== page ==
In early 1991, the construction of a federal office building in lower Manhattan was halted after an unexpected discovery. Underneath the ground, covered by a patina of concrete and steel, was the coffin of a colonial-era African. It was not alone. Construction work was halted, archaeologists called in, and it was soon established that the site was a major burial ground from the 17th and 18th centuries. As many as 15,000 to 20,000 black men, women and children were buried there, by the historians’ count, making this one of the most important archaeological finds in all America.
The significance was not lost on New York’s people or its authorities. Here was something that challenged the prevailing idea that there was no slavery in colonial New York, and it immediately took on symbolic importance for the city’s African–American community. In 1993, the site was designated a National Historic Landmark, the most important designation for a national monument, and a status it shares with the Statue of Liberty. And, in February, a visitor centre was opened there. Among the poignant displays is one depicting the dual funeral of an adult and child.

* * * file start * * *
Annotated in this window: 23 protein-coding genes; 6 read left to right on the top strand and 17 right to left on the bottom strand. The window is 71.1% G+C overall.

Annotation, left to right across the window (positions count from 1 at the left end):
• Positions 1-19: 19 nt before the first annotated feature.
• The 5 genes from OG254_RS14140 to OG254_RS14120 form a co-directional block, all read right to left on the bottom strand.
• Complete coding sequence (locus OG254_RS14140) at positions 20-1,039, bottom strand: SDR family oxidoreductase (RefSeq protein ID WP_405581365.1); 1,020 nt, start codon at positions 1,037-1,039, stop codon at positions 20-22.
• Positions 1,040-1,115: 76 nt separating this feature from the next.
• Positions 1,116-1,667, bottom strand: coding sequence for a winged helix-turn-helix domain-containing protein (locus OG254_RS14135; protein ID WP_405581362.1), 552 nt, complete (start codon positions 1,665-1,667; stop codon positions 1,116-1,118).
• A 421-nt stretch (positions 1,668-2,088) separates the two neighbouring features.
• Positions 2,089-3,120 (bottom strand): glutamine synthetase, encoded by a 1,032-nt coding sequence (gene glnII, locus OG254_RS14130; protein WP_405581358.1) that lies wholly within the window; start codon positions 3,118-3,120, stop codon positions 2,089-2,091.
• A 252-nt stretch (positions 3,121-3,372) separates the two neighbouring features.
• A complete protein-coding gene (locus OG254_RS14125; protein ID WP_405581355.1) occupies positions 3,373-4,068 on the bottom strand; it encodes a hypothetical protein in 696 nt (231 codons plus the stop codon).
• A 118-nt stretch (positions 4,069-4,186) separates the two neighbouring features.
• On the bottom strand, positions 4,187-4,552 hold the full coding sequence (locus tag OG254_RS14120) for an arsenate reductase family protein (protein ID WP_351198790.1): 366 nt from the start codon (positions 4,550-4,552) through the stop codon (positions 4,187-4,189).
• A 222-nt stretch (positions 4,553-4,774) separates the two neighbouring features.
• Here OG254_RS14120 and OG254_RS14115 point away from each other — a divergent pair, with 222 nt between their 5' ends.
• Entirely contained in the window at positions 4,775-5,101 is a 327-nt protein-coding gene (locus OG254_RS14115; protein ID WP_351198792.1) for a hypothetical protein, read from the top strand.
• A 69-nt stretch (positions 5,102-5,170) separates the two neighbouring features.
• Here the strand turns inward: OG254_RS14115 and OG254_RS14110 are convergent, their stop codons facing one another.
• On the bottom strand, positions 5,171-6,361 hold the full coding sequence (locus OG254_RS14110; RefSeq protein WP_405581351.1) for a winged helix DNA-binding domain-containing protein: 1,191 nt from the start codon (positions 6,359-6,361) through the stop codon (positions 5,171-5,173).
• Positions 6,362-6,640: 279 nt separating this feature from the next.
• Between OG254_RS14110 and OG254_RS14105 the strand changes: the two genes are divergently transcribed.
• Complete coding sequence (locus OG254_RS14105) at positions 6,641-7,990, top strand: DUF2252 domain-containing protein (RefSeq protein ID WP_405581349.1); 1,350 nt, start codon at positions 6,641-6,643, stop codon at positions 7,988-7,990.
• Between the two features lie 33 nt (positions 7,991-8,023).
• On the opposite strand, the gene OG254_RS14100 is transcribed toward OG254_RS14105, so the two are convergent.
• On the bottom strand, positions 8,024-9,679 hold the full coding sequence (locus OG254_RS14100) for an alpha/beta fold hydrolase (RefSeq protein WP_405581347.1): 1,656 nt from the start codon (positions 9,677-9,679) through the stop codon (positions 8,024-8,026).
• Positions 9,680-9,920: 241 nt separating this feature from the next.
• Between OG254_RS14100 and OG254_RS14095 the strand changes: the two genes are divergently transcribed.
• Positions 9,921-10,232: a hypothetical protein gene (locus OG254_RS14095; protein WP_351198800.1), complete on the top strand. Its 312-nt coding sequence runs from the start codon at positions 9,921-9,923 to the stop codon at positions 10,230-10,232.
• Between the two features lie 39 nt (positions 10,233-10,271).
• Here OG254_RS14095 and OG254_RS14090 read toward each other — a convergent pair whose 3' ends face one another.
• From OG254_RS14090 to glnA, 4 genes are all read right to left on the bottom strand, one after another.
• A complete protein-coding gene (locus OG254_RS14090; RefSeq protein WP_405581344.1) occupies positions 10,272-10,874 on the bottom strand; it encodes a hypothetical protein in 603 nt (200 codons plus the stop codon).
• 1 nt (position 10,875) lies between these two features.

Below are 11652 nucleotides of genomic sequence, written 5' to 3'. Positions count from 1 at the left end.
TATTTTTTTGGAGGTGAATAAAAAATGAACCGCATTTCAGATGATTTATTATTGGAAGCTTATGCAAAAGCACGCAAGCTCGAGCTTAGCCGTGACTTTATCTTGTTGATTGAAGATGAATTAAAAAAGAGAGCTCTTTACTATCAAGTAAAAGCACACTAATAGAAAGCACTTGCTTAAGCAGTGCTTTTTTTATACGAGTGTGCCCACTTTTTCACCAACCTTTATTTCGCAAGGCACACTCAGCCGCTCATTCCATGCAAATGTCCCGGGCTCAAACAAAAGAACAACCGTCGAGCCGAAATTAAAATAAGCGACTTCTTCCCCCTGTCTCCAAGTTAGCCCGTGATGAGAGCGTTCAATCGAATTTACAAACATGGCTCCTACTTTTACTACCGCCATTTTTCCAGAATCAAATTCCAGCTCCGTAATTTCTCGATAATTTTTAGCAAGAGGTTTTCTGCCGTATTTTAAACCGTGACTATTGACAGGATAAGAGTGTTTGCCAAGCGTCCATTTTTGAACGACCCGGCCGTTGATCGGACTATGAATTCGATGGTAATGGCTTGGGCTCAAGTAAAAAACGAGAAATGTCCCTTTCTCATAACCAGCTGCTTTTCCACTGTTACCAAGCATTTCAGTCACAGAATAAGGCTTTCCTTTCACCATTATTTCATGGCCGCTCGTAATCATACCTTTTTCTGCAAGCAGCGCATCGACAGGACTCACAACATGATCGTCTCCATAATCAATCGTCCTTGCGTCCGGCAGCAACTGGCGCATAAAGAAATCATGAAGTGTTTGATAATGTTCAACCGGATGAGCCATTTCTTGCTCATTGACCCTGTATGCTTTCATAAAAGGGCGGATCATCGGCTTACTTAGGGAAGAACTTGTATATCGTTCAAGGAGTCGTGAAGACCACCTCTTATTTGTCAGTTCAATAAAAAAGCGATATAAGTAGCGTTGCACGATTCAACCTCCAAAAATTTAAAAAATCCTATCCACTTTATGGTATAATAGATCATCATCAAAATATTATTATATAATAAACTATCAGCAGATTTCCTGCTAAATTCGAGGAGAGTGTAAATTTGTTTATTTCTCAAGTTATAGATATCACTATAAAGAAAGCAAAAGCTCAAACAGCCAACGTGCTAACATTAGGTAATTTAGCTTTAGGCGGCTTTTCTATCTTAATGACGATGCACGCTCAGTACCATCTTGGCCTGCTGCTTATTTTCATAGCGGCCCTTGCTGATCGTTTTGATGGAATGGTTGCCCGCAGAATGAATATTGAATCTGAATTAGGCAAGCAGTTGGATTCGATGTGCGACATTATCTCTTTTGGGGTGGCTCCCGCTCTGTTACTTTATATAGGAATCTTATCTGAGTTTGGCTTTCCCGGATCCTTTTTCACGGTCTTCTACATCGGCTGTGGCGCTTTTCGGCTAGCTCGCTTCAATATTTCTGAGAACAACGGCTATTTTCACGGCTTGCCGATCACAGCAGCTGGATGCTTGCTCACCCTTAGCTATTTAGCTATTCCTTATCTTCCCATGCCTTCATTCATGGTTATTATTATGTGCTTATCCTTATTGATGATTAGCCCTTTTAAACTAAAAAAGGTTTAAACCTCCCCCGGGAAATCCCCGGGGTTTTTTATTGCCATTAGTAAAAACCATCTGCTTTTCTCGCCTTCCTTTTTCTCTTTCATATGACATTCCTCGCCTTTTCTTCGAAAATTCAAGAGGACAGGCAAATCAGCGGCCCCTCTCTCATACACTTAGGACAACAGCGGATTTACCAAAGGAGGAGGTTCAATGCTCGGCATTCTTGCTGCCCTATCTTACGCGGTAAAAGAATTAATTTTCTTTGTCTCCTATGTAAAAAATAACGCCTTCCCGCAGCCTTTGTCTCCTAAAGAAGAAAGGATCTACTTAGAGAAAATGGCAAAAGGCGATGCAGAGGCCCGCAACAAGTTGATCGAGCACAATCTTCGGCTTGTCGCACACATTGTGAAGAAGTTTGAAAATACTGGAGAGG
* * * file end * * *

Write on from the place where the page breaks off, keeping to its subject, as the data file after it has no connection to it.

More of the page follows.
The African Burial Ground National Monument is both moving and fascinating because of what it reveals about forgotten lives. But it also says something about broader trends in memorialisation. We’ve stopped putting great men on pedestals and started commemorating their victims. In the process we are are losing a sense that human history involved leadership and struggle and, yes, sacrifice. In focusing purely on victimhood we are in danger of turning history into a random series of tragic events, instead of something that was purposeful and directed. Something made rather than just experienced.